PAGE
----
Would we cast our votes today for a candidate who stated that some sacrifices will be necessary in order to reduce our debt or secure Social Security for future generations?

America after Pearl Harbor vs. America after 9/11. Maybe this deserves a course of study in our schools (and for our politicians and captains of industry) so future generations will not forget what this country did and could do again if it demonstrated shared sacrifice, deferred gratification and a willingness to give second priority to political party or personal gain. Those qualities gave us victory and prosperity during WWII and post-war years. We need them back.

Carl Voelker

Deer Point Drive

Seabrook Island

Disaster theory

There has been much speculation about what caused Malaysia flight NH370 to change course and altitude, while the aircraft had no contact with ground controllers. Most of the speculation focuses on the cockpit crew being unable to act due to suicide, incapacitation or hijacking. There is, however, another possibility.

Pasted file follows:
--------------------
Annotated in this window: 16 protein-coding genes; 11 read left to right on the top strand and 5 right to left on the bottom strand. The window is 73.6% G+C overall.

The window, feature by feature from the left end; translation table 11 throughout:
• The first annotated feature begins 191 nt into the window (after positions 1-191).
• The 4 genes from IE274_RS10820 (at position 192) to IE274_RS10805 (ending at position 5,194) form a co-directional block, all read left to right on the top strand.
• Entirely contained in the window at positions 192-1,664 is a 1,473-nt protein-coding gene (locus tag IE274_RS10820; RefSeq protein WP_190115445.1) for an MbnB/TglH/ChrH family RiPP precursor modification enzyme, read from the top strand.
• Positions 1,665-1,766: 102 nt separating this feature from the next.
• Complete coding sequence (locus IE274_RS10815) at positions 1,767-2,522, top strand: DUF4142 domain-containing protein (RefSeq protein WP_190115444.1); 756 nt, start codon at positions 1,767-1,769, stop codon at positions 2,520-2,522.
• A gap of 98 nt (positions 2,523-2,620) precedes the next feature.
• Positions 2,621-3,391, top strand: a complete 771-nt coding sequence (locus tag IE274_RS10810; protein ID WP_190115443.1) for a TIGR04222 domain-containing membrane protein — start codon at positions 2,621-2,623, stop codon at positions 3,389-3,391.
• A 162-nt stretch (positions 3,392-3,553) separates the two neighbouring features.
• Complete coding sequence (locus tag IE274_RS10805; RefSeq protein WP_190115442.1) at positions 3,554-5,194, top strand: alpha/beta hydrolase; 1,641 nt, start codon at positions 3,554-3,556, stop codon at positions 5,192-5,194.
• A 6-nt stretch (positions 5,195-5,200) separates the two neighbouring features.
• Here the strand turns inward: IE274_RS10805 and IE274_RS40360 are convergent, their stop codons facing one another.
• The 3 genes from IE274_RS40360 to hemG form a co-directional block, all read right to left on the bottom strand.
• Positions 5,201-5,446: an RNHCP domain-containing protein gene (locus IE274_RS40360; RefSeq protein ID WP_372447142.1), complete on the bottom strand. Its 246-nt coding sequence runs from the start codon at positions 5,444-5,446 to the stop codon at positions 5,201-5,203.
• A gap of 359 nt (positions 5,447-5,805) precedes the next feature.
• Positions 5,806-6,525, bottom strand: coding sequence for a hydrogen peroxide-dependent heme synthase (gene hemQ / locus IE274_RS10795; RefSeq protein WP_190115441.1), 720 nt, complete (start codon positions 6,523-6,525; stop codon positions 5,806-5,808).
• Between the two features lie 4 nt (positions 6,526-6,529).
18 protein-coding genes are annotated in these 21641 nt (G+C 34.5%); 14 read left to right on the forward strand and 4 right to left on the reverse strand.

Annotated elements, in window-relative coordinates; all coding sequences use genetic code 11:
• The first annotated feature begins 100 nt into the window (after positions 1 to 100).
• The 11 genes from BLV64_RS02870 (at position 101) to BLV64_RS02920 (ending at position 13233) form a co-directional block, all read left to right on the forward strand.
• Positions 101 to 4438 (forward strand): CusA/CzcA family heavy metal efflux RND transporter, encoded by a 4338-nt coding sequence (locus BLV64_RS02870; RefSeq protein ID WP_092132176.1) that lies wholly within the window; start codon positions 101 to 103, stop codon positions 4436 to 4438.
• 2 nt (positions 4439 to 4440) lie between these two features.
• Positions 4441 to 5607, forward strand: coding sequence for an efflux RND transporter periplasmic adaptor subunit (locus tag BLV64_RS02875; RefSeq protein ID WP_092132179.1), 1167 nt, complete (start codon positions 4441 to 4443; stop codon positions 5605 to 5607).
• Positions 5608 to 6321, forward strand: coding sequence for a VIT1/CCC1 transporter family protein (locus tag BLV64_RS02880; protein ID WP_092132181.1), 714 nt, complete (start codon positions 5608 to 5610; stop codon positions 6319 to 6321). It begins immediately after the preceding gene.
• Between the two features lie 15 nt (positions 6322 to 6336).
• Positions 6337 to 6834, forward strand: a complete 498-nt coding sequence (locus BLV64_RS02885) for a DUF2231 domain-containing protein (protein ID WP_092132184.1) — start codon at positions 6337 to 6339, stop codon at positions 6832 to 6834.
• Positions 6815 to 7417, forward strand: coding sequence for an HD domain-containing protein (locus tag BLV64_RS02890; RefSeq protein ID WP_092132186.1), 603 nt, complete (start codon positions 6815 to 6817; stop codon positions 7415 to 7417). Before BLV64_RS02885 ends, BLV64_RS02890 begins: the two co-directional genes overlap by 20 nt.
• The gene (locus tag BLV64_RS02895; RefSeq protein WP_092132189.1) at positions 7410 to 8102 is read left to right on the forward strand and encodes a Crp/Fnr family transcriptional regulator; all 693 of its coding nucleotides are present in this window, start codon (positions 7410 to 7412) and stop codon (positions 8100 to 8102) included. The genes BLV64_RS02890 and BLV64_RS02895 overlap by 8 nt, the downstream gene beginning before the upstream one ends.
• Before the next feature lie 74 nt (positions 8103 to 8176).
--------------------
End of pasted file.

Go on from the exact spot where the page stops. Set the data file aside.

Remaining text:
If the windshield were shattered due to an external event such as a lightning strike or a series of large hailstones, it would result in a blast of air at 30 to 50 degrees below zero and about 500 miles per hour in the cockpit. A surviving crew member would initially focus on getting away from the storm by changing course and climbing. As soon as they were clear of the storm, they could have set the autopilot for a low altitude in an attempt to get to a survivable temperature.

At this wind speed and temperature, the crew could remain conscious for a very few minutes, leaving no one to communicate the situation after taking these actions. (Tissue freezes in less than one minute.) By the time they reached a survivable altitude, the crew would have been permanently incapacitated by hypothermia, leaving the plane to fly at the low altitude until out of fuel.

The question remains as to what could have shattered a windshield, since these are very durable. One possibility is a very large hailstone or hailstones.

The largest hailstone recorded was almost two pounds, with hailstones the size of tennis balls fairly common. Striking the windshield at 500 mph would seem to have the potential to cause major damage.

Robert Holzel

Chrismill Lane

Charleston

Fair swap

I have heard enough about the Marine confined to a Mexican jail because he made a wrong turn at the U.S.-Mexican border and because he was carrying guns as he had the right to do in the United States, but not in Mexico. He made the wrong turn because the pathway was apparently not properly marked.